Desktop as a service (DaaS) is a relatively new buzzword for a well-established technology – desktop virtualisation. Microsoft (amongst many others) have offered this valuable functionality as part of their higher-tier products since the 70s, and with Covid-related changes pushing ‘working from home’ over the traditional office environment, software companies such as Zoom and Frame are trying to capitalise on possibly the fastest growing sector within tech this decade. Perhaps now is the time to explore the plausibility of employing DaaS over traditional technologies? It’s worth noting we’re approaching this from a regular remote worker’s perspective rather an enterprise multinational.
DaaS aims to provide remote access to a virtual desktop environment for a low monthly fee and (these days) is aimed at a wide range of markets; from enterprise-level global corporations to the average remote worker there’s a service out there for pretty much everyone. You’ll need a screen and method of interaction, so either a laptop or tablet or even a mobile phone (we wouldn’t recommend mobile, though) and also a solid internet connection. And that’s it – you’re now renting a brand-new virtual computer. Fire up Chrome, login to your private DaaS session and voila, you’ll be presented with a full-fat Windows 10 desktop and various standard apps like Adobe’s CC pre-installed. Nice.
So why DaaS at Red Nomad? On our travels we often meet budding freelancers with stories to tell who do not have access to traditional form-factor computers or the industry standard software we’ve come to expect. We generally process images as RAW > PSD, documents as PDF, audio at 48k WAV all uploaded and shared from a modern Cloud. It doesn’t sound difficult but for many freelancers around the world having access to Photoshop and Audition isn’t possible in their circumstances. But it is in ours, and whilst we could ignore interactions with those who don’t conform to industry expectations, we feel that is a grossly archaic mindset and are happy to use the tech available to disrupt the status quo.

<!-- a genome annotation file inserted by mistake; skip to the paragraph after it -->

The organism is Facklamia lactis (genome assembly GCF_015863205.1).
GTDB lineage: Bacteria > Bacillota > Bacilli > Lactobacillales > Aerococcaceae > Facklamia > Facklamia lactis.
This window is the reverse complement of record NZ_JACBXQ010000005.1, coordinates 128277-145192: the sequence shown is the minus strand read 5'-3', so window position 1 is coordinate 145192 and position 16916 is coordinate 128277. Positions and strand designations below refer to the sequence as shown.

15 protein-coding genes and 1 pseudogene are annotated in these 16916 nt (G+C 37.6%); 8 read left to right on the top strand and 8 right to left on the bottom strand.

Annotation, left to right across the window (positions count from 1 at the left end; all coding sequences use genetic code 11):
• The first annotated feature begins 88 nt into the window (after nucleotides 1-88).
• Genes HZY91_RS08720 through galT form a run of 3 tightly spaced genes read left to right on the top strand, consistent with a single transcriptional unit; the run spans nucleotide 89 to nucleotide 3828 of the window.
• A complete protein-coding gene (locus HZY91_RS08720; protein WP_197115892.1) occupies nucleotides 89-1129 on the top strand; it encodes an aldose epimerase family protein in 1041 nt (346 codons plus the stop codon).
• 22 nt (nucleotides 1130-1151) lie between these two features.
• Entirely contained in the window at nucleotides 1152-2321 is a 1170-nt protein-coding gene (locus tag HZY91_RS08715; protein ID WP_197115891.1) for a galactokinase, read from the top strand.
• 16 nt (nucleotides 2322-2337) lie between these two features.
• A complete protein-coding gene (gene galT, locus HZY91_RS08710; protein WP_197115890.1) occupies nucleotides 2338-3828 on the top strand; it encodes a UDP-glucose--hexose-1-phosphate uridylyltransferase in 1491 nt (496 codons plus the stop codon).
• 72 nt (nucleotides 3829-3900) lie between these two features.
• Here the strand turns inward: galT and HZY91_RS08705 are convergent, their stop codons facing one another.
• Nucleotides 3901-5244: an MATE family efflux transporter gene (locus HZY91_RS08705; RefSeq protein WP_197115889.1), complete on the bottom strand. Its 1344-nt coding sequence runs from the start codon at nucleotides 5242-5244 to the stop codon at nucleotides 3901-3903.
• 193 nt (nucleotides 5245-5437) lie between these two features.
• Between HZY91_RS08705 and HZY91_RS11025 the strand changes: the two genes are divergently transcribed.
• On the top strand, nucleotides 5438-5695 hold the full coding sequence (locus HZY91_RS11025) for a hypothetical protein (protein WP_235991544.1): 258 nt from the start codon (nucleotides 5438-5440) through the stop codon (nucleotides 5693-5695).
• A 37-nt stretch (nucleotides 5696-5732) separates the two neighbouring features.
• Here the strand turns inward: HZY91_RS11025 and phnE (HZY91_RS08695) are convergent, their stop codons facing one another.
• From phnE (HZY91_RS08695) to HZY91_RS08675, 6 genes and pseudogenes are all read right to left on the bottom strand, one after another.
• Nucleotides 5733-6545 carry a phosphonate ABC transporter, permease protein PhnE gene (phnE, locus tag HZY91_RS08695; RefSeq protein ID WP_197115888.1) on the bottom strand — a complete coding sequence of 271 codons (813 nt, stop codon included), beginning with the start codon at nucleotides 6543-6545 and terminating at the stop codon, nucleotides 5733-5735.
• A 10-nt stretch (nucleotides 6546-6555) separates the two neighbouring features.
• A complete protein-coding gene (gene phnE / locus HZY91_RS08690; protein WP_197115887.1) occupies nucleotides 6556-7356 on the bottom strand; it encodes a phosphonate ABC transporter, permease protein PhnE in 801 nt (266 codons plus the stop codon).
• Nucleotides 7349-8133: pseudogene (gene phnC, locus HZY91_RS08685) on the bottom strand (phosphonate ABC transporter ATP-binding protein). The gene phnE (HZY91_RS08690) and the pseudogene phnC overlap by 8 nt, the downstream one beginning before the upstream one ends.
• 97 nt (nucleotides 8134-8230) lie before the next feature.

Experience teaches us that our freelancers often have access to android tablets and that got us thinking. Enter DaaS. DaaS allows someone with even a low-end device to log in to a pre-configured high-end virtual desktop via their device browser, giving them immediate access to a full fat Windows environment with software installed and ready to go. Need OSX or Linux? No problem. Need Windows 10 Home or Pro? Easy. Need Adobe’s CC suite ready to go? Just buy a license code, the software’s already installed and updated. Just imagine the possibilities.
And what of our budding freelancers around the world, often living and working in countries without a consistent internet connection. Surprisingly DaaS is still usable on a slower connection, we just wouldn’t be the first the recommend it. But we have tried and do use it in the middle of east Africa where there is very little chance of downloading a multi-gigabyte Adobe update using a local hook up. DaaS handles updates with ease because the physical location of your virtual desktop is situated in a data centre somewhere in the world with tier 1 internet access. You can run all the updates you want, and they’ll take mere minutes to complete whilst you concentrate on actual work.
The future of DaaS seemingly offers a global freelance market access to the digital environments, software, and power they need to get their work done at a cost they can manage. This means no massive upfront costs and the benefits that the availability of a pay-as-go model brings to the market. Not only does DaaS offer a level of redundancy never before seen at this scale but also offers us a glimpse of a future where we finally see a much-needed balance between class divides around the world, and, in turn, their ability to attract a better future.